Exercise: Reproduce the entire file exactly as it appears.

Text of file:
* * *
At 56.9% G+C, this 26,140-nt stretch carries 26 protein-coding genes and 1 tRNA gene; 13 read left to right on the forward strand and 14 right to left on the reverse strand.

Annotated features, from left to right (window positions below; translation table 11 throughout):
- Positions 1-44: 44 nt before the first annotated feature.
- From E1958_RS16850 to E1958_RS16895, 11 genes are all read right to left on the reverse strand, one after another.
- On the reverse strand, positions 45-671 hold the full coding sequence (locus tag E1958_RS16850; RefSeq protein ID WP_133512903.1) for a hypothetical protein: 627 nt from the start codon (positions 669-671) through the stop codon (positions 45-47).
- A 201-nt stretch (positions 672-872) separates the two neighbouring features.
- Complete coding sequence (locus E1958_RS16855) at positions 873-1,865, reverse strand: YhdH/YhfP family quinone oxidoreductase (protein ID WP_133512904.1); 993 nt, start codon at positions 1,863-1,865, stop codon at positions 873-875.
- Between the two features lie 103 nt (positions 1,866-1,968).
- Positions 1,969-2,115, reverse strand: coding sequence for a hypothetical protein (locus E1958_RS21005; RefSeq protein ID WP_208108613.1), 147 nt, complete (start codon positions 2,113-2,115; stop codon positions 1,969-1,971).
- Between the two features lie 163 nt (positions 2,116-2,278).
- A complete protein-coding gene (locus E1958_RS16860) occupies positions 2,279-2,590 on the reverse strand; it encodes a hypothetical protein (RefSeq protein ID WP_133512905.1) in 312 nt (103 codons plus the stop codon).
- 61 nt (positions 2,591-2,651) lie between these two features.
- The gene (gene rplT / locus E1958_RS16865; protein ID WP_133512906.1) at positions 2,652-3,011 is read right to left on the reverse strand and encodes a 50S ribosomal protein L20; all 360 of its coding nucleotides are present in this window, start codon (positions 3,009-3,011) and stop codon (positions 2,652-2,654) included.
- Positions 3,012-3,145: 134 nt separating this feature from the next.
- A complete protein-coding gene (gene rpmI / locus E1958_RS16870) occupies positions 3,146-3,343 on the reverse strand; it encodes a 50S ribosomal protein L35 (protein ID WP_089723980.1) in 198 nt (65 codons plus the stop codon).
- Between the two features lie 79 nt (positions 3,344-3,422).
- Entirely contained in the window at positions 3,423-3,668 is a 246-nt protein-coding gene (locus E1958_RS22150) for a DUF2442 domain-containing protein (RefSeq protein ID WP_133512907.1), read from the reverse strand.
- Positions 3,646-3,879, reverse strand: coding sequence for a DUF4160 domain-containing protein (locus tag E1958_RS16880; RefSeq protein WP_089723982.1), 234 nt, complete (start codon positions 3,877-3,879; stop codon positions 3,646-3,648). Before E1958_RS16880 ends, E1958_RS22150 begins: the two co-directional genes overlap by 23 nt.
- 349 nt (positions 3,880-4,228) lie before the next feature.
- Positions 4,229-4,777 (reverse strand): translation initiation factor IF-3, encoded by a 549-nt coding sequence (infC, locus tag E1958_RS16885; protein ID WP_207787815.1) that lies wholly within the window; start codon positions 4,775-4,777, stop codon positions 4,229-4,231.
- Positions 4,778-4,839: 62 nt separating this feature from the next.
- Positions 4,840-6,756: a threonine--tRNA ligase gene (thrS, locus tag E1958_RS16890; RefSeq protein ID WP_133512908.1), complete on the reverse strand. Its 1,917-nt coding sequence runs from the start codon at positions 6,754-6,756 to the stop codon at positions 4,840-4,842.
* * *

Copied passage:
At 56.9% G+C, this 26,140-nt stretch carries 26 protein-coding genes and 1 tRNA gene; 13 read left to right on the forward strand and 14 right to left on the reverse strand.

Annotated features, from left to right (window positions below; translation table 11 throughout):
- Positions 1-44: 44 nt before the first annotated feature.
- From E1958_RS16850 to E1958_RS16895, 11 genes are all read right to left on the reverse strand, one after another.
- On the reverse strand, positions 45-671 hold the full coding sequence (locus tag E1958_RS16850; RefSeq protein ID WP_133512903.1) for a hypothetical protein: 627 nt from the start codon (positions 669-671) through the stop codon (positions 45-47).
- A 201-nt stretch (positions 672-872) separates the two neighbouring features.
- Complete coding sequence (locus E1958_RS16855) at positions 873-1,865, reverse strand: YhdH/YhfP family quinone oxidoreductase (protein ID WP_133512904.1); 993 nt, start codon at positions 1,863-1,865, stop codon at positions 873-875.
- Between the two features lie 103 nt (positions 1,866-1,968).
- Positions 1,969-2,115, reverse strand: coding sequence for a hypothetical protein (locus E1958_RS21005; RefSeq protein ID WP_208108613.1), 147 nt, complete (start codon positions 2,113-2,115; stop codon positions 1,969-1,971).
- Between the two features lie 163 nt (positions 2,116-2,278).
- A complete protein-coding gene (locus E1958_RS16860) occupies positions 2,279-2,590 on the reverse strand; it encodes a hypothetical protein (RefSeq protein ID WP_133512905.1) in 312 nt (103 codons plus the stop codon).
- 61 nt (positions 2,591-2,651) lie between these two features.
- The gene (gene rplT / locus E1958_RS16865; protein ID WP_133512906.1) at positions 2,652-3,011 is read right to left on the reverse strand and encodes a 50S ribosomal protein L20; all 360 of its coding nucleotides are present in this window, start codon (positions 3,009-3,011) and stop codon (positions 2,652-2,654) included.
- Positions 3,012-3,145: 134 nt separating this feature from the next.
- A complete protein-coding gene (gene rpmI / locus E1958_RS16870) occupies positions 3,146-3,343 on the reverse strand; it encodes a 50S ribosomal protein L35 (protein ID WP_089723980.1) in 198 nt (65 codons plus the stop codon).
- Between the two features lie 79 nt (positions 3,344-3,422).
- Entirely contained in the window at positions 3,423-3,668 is a 246-nt protein-coding gene (locus E1958_RS22150) for a DUF2442 domain-containing protein (RefSeq protein ID WP_133512907.1), read from the reverse strand.
- Positions 3,646-3,879, reverse strand: coding sequence for a DUF4160 domain-containing protein (locus tag E1958_RS16880; RefSeq protein WP_089723982.1), 234 nt, complete (start codon positions 3,877-3,879; stop codon positions 3,646-3,648). Before E1958_RS16880 ends, E1958_RS22150 begins: the two co-directional genes overlap by 23 nt.
- 349 nt (positions 3,880-4,228) lie before the next feature.
- Positions 4,229-4,777 (reverse strand): translation initiation factor IF-3, encoded by a 549-nt coding sequence (infC, locus tag E1958_RS16885; protein ID WP_207787815.1) that lies wholly within the window; start codon positions 4,775-4,777, stop codon positions 4,229-4,231.
- Positions 4,778-4,839: 62 nt separating this feature from the next.
- Positions 4,840-6,756: a threonine--tRNA ligase gene (thrS, locus tag E1958_RS16890; RefSeq protein ID WP_133512908.1), complete on the reverse strand. Its 1,917-nt coding sequence runs from the start codon at positions 6,754-6,756 to the stop codon at positions 4,840-4,842.